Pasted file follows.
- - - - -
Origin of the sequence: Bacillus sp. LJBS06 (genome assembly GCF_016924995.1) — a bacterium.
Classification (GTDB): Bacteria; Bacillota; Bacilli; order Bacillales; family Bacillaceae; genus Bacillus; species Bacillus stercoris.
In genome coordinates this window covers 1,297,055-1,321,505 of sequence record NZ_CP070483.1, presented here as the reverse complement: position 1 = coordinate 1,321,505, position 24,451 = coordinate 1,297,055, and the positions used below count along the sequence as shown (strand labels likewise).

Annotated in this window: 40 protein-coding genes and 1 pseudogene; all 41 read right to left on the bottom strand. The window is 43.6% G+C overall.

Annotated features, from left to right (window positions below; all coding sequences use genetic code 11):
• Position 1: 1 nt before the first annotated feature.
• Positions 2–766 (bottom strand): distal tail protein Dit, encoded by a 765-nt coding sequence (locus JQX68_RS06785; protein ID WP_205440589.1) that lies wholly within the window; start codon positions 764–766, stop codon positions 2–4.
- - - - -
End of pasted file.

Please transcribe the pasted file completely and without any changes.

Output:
Origin of the sequence: Bacillus sp. LJBS06 (genome assembly GCF_016924995.1) — a bacterium.
Classification (GTDB): Bacteria; Bacillota; Bacilli; order Bacillales; family Bacillaceae; genus Bacillus; species Bacillus stercoris.
In genome coordinates this window covers 1,297,055-1,321,505 of sequence record NZ_CP070483.1, presented here as the reverse complement: position 1 = coordinate 1,321,505, position 24,451 = coordinate 1,297,055, and the positions used below count along the sequence as shown (strand labels likewise).

Annotated in this window: 40 protein-coding genes and 1 pseudogene; all 41 read right to left on the bottom strand. The window is 43.6% G+C overall.

Annotated features, from left to right (window positions below; all coding sequences use genetic code 11):
• Position 1: 1 nt before the first annotated feature.
• Positions 2–766 (bottom strand): distal tail protein Dit, encoded by a 765-nt coding sequence (locus JQX68_RS06785; protein ID WP_205440589.1) that lies wholly within the window; start codon positions 764–766, stop codon positions 2–4.